A pond of dazzling water is growing at the bottom of Halema’uma’u Crater, a large pit crater located in Kilauea caldera on Hawai’i Island, baffling scientists who say they aren’t sure of the water’s source.
The mysterious pool was spotted on July 31 when geological LIDAR surveys observed a “ small, green patch within the deepest visible area of the new summit caldera,” reported the US Geological Survey (USGS) at the time. Two small pools continued to grow, eventually merging together. Routine laser rangefinder measurements indicate that the pond continues to rise at a rate of just under 1 meter per week. Photos captured by the USGS show how the ponds increased in size over the course of just two weeks.
“What a difference a fortnight can make! These photos show the growth of the water pond in Halema‘uma‘u over a period of two weeks,” said the USGS. “On August 7, the main pond was about 15 meters wide and separated from two smaller ponds; by the next day, the water level has risen enough that all three ponds were joined. On August 23, the single elongate pond was about 35 meters wide and about 80 meters long—and still growing.”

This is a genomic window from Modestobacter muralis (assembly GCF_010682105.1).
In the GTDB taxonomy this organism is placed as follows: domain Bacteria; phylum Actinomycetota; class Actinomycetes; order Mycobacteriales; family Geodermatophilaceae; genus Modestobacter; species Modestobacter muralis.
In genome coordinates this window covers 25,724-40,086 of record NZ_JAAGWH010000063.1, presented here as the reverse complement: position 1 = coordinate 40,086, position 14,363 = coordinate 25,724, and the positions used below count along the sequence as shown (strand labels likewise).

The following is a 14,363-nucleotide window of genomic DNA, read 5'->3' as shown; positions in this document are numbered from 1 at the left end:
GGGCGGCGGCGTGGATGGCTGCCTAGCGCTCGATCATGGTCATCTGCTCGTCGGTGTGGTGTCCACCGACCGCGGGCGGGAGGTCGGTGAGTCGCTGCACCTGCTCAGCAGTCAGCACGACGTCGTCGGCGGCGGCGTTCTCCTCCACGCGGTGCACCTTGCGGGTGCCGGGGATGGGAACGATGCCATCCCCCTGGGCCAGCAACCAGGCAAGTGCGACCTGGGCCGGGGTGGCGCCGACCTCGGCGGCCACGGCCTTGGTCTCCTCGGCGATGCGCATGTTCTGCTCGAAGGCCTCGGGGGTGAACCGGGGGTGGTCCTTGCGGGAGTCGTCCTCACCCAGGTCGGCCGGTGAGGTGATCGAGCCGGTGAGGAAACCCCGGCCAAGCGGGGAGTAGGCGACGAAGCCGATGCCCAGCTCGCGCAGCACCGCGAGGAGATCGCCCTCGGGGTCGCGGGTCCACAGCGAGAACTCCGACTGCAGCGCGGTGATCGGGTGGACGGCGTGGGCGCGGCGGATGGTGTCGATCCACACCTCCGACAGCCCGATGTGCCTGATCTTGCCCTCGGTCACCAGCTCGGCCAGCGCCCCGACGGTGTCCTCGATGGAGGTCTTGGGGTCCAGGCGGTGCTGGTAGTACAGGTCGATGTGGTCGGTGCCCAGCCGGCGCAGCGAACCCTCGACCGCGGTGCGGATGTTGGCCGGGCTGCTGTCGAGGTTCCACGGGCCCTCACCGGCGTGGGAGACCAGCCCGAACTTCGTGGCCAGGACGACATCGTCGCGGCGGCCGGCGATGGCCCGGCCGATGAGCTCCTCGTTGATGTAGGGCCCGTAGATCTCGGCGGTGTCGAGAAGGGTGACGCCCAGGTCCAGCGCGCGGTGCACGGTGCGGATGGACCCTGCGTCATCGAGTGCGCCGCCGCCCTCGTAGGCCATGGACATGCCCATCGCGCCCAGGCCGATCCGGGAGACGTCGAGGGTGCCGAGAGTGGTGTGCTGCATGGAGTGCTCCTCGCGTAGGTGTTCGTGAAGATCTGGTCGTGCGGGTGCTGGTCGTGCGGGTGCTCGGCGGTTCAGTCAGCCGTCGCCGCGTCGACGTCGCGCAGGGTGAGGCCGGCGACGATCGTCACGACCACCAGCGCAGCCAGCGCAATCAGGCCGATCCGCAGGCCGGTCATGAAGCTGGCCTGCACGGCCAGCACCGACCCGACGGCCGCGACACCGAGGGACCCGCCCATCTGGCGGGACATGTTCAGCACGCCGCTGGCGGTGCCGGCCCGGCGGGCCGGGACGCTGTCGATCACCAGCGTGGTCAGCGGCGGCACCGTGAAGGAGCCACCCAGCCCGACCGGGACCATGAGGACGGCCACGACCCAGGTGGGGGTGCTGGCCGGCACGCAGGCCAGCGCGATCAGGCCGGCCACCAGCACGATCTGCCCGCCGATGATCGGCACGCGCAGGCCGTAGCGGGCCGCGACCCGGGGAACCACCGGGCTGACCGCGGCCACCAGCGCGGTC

The video below, captured by the USGS on August 31, shows a close-up of the fumaroles on the north side of Halema‘uma‘u and a broader view of the crater with the water pond at its base, steaming and rippling along the surface of the chalky green water. Estimates suggest the water surface temperature is around 70°C (158°F).
Scientists are working to confirm its origin as they are not sure where the boiling water is coming from, but believe it could be related to last year’s eruption. Kilauea erupted for several months last summer and put on quite the performance, from boiling down a freshwater lake and producing its own thunderstorm clouds and tornado, to making blue fire and new land along the coast. After a series of collapses, the bottom of the crater is now lower than the top of the water table.
“I would guess that barring any kind of disturbance, it will continue to percolate in and eventually equilibrate so that the water table and the water level in the crater are more or less the same,” said geologist Scott Rowland in a statement. Water has not been observed in the crater for at least 200 years, but Rowlands adds that Hawaiian legends mention water found at its depths.
The Hawaiian Volcano Observatory, one of five observatories in the US Geological Survey, will continue to monitor the pools.